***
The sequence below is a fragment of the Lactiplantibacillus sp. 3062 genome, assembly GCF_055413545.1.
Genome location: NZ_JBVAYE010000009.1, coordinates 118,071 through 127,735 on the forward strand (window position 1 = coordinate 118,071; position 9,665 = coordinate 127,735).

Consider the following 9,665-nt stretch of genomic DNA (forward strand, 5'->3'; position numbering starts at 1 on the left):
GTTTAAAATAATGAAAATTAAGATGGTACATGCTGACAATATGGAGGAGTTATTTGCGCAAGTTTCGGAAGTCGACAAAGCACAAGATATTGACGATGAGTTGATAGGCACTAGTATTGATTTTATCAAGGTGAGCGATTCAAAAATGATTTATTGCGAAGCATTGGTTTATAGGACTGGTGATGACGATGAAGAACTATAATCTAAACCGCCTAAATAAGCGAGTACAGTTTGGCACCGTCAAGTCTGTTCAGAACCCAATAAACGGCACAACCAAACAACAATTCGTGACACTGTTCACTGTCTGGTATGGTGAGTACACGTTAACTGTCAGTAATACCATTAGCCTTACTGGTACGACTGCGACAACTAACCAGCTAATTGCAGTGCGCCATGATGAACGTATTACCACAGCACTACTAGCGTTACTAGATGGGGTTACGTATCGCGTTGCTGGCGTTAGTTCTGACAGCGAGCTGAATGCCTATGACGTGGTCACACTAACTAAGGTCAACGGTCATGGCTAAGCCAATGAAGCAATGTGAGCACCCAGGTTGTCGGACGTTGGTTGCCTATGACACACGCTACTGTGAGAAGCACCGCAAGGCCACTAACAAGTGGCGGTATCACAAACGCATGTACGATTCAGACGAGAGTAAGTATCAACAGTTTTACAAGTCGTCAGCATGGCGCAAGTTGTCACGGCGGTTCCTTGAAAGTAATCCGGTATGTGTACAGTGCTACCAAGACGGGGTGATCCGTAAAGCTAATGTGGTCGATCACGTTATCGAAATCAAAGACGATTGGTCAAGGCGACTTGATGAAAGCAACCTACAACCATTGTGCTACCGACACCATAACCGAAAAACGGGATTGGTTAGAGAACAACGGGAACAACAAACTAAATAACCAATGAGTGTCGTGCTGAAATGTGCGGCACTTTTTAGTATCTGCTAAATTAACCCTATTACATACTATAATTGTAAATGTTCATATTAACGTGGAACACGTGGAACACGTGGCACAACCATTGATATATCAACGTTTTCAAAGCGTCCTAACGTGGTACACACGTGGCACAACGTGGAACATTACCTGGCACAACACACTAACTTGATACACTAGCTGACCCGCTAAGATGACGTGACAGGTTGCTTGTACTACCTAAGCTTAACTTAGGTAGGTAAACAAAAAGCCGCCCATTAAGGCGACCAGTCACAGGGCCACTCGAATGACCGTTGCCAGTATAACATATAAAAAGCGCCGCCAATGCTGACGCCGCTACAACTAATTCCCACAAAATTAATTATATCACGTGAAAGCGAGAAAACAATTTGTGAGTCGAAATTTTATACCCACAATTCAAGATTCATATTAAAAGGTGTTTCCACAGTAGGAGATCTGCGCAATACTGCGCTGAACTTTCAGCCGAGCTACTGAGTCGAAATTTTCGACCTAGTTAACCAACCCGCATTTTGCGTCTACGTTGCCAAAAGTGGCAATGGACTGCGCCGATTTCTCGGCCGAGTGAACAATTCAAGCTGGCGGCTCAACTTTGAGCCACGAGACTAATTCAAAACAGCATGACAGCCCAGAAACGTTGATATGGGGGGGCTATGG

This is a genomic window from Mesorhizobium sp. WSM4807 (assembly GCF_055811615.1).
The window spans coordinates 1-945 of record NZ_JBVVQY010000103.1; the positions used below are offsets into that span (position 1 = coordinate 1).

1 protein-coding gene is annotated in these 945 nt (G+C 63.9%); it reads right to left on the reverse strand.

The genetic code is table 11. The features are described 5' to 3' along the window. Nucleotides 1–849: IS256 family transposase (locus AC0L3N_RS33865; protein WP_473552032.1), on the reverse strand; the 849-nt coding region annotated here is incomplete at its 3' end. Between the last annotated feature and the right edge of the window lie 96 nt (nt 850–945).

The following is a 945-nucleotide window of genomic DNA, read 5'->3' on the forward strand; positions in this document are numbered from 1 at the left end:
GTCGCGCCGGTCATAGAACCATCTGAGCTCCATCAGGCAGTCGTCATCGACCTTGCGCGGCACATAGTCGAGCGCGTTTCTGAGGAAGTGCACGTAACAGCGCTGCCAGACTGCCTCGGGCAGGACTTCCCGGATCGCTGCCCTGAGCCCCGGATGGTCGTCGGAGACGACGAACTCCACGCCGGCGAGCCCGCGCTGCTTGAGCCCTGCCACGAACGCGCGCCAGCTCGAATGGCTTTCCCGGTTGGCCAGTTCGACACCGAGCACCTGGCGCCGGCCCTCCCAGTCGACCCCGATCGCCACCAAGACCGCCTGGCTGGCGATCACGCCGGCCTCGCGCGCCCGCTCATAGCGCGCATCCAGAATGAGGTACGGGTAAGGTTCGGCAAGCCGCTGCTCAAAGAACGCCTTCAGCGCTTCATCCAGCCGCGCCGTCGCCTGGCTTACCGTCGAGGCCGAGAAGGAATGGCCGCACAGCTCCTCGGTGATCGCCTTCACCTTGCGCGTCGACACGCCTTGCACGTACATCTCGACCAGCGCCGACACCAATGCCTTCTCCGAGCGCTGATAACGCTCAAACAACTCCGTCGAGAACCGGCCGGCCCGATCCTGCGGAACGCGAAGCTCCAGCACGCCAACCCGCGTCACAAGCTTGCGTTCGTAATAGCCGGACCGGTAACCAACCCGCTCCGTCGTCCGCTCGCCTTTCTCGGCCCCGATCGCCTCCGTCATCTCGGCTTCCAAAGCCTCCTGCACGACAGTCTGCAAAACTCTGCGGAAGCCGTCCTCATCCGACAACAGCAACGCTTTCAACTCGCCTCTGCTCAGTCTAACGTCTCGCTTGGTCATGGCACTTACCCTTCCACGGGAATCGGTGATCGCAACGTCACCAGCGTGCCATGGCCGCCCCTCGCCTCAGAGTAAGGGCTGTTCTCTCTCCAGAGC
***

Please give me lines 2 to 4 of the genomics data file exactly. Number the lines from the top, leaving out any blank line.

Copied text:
Genome location: NZ_JBVAYE010000009.1, coordinates 118,071 through 127,735 on the forward strand (window position 1 = coordinate 118,071; position 9,665 = coordinate 127,735).

Consider the following 9,665-nt stretch of genomic DNA (forward strand, 5'->3'; position numbering starts at 1 on the left):
GTTTAAAATAATGAAAATTAAGATGGTACATGCTGACAATATGGAGGAGTTATTTGCGCAAGTTTCGGAAGTCGACAAAGCACAAGATATTGACGATGAGTTGATAGGCACTAGTATTGATTTTATCAAGGTGAGCGATTCAAAAATGATTTATTGCGAAGCATTGGTTTATAGGACTGGTGATGACGATGAAGAACTATAATCTAAACCGCCTAAATAAGCGAGTACAGTTTGGCACCGTCAAGTCTGTTCAGAACCCAATAAACGGCACAACCAAACAACAATTCGTGACACTGTTCACTGTCTGGTATGGTGAGTACACGTTAACTGTCAGTAATACCATTAGCCTTACTGGTACGACTGCGACAACTAACCAGCTAATTGCAGTGCGCCATGATGAACGTATTACCACAGCACTACTAGCGTTACTAGATGGGGTTACGTATCGCGTTGCTGGCGTTAGTTCTGACAGCGAGCTGAATGCCTATGACGTGGTCACACTAACTAAGGTCAACGGTCATGGCTAAGCCAATGAAGCAATGTGAGCACCCAGGTTGTCGGACGTTGGTTGCCTATGACACACGCTACTGTGAGAAGCACCGCAAGGCCACTAACAAGTGGCGGTATCACAAACGCATGTACGATTCAGACGAGAGTAAGTATCAACAGTTTTACAAGTCGTCAGCATGGCGCAAGTTGTCACGGCGGTTCCTTGAAAGTAATCCGGTATGTGTACAGTGCTACCAAGACGGGGTGATCCGTAAAGCTAATGTGGTCGATCACGTTATCGAAATCAAAGACGATTGGTCAAGGCGACTTGATGAAAGCAACCTACAACCATTGTGCTACCGACACCATAACCGAAAAACGGGATTGGTTAGAGAACAACGGGAACAACAAACTAAATAACCAATGAGTGTCGTGCTGAAATGTGCGGCACTTTTTAGTATCTGCTAAATTAACCCTATTACATACTATAATTGTAAATGTTCATATTAACGTGGAACACGTGGAACACGTGGCACAACCATTGATATATCAACGTTTTCAAAGCGTCCTAACGTGGTACACACGTGGCACAACGTGGAACATTACCTGGCACAACACACTAACTTGATACACTAGCTGACCCGCTAAGATGACGTGACAGGTTGCTTGTACTACCTAAGCTTAACTTAGGTAGGTAAACAAAAAGCCGCCCATTAAGGCGACCAGTCACAGGGCCACTCGAATGACCGTTGCCAGTATAACATATAAAAAGCGCCGCCAATGCTGACGCCGCTACAACTAATTCCCACAAAATTAATTATATCACGTGAAAGCGAGAAAACAATTTGTGAGTCGAAATTTTATACCCACAATTCAAGATTCATATTAAAAGGTGTTTCCACAGTAGGAGATCTGCGCAATACTGCGCTGAACTTTCAGCCGAGCTACTGAGTCGAAATTTTCGACCTAGTTAACCAACCCGCATTTTGCGTCTACGTTGCCAAAAGTGGCAATGGACTGCGCCGATTTCTCGGCCGAGTGAACAATTCAAGCTGGCGGCTCAACTTTGAGCCACGAGACTAATTCAAAACAGCATGACAGCCCAGAAACGTTGATATGGGGGGGCTATGG